20 July 2004

interesting post by timothy burke regarding fahrenheit 9/11...well, no. more accurately, regarding how We On The Left regard fahrenheit 9/11.

i'd like to start my response by, for once (and rather garbled-ly), accusing someone else of being an elitist rather than defending myself from such accusations. (woo hoo! lefty cred!) burke makes an interesting, and pretty *easy*, argument that what moore is doing with f9/11 is marketing to a mythological lowest common denominator:

"Though it might be aesthetically less satisfying and entertaining, something much more conventionally melodramatic or Ken-Burns-respectable might be more powerful by far, crucially because of a peformance of “fairness". The curious thing that moves through at least some defenses of Fahrenheit is an assumption that Ma and Pa Kettle aren't gonna come out and see a documentary unless it has plenty of bread-and-circus pleasures, lots of yuks, unless it goes down smooth and easy. To me, that defense isn't just vaguely condescending, I would also suggest it's wrong. I think you could sell $100 million in tickets for a de-Mooreified Fahrenheit that had all of the heat, all the anger, all the revelation, but without all of the bullshit."

burke, i think, fails to consider the fact that moore's production might be the work of an honest polemicist, and that the work of an honest polemicist might be what some (many?) in this country need and want right now.

is the situation really that moore is marketing to "Ma and Pa Kettle"? trying to win the nascar dads and reagan democrats with an irresponsible screed? assuming, for whatever reason, that such folks can't handle something Ken-Burns-y? i don't think so. i think, in fact, that burke has forgotten, to an extent, that you can be very, very smart and still come from "Ma-and-Pa-Kettle" territory (in moore's case, flint). that you can be very, very smart and still honestly believe in some dubious unprovables. most crucially, that you can be very, very smart and still be honest, period in your rage and disgust and biting humor.

i think that what makes some lefty people (like burke, however little he currently identifies with that label) uncomfortable, is that moore forces them to contemplate that they might not be mad *enough* at the messes george bush has made in the lives of actual people. one thing moore demonstrated nicely with his little recruiting-at-the-capitol game is that it's all pretty abstract until people you know and care for start getting killed. f9/11 forces previously "sane and sober" lefties to recognize that, policy-wise, actual-lives-wise, things really are a little bit desperate. they don't want to hear it. they want everyone to be able to sit down with a microbrew and discuss the data. they dismiss moore's work as "dumbed down" or "mass market" or "condescending" because they, themselves, feel threatened by all those emotionally freighted contested facts.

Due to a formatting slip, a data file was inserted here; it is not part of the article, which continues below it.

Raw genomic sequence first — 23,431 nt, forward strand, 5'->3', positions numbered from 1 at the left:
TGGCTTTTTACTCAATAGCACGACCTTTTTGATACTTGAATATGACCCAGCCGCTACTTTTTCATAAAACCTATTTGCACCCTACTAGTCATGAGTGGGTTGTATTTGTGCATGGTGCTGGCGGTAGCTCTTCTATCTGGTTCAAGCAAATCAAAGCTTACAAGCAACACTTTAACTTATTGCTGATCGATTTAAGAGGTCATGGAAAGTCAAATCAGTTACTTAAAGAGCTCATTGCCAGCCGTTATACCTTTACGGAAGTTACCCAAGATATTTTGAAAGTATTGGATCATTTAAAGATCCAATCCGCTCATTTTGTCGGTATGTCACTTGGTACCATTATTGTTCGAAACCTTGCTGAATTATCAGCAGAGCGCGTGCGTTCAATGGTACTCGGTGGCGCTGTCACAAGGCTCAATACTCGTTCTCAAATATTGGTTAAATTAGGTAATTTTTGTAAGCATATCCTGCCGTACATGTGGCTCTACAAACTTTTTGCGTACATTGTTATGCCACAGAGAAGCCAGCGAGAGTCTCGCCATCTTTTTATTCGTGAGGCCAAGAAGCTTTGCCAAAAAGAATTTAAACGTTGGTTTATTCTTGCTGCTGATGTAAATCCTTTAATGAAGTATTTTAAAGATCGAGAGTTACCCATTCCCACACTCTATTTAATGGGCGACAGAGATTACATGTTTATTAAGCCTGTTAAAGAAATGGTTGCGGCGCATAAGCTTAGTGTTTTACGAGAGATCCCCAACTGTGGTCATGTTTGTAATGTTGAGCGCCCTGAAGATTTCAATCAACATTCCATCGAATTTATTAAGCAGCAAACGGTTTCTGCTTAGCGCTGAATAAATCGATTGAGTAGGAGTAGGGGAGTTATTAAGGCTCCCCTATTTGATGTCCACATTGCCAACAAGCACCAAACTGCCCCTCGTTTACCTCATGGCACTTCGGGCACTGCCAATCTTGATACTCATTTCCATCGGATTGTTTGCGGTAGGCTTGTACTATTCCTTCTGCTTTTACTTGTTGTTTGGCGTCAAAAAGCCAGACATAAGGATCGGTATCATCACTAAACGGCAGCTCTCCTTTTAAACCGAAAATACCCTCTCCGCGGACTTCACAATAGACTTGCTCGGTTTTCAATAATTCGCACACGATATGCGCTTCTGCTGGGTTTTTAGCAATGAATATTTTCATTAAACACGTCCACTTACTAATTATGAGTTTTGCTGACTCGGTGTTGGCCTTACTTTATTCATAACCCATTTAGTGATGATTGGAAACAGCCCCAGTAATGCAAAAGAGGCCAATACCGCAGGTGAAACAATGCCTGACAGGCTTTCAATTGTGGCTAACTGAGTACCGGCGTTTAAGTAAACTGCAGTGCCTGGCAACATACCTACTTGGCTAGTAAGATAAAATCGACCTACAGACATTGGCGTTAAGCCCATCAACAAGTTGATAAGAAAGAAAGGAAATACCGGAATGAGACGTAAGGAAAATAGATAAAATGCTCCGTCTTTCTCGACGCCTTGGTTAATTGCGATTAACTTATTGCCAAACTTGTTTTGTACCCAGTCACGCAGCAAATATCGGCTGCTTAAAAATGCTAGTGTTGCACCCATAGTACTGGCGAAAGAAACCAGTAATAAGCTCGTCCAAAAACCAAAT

consequently, discussions that are carried out (arguments that are made) from those perspectives are labeled as inherently less worthy than those undertaken by 'intellectuals,' and the result is a bunch of intellectuals accusing moore of condescension because moore doesn't speak in a sedate, databound, kenburnsy idiom.

[bonus points, class: let's discuss aristotle and/or martha nussbaum on the appropriate relationships of emotion and particularity to moral and intellectual debate/decisionmaking.]

burke doesn't pay adequate attention to the fact that, sometimes, ken burns is not what folks want. he fails to tell us what he means by "heat and anger" and what he means by "bullshit." reading his blog, i don't think he's made that distinction very clearly to himself.

i learned new things -- new factual things, i might add -- from f9/11. like many others with whom i've corresponded, i suddenly felt scared and desperate, terrified at the prospect of another bush presidency. for me, it functioned as a call to action. i think that, at base, it is an expression of some pretty righteous outrage. i also think that the film as a whole is considerably more plausible than, just for example, the contention that iraq had weapons of mass destruction or was somehow involved in 9/11. whether or not the causal connections moore asserts prove true, the previously unsought facts "between" those connections are themselves an argument against another bush administration. and yes, there's some bullshit there. but the film is not, as burke would apparently have us believe, a base attempt to manipulate the clueless. i don't think it's made with the clueless in mind; actually, i think he was probably doing a lot of thinking about michael pederson and his mother lila.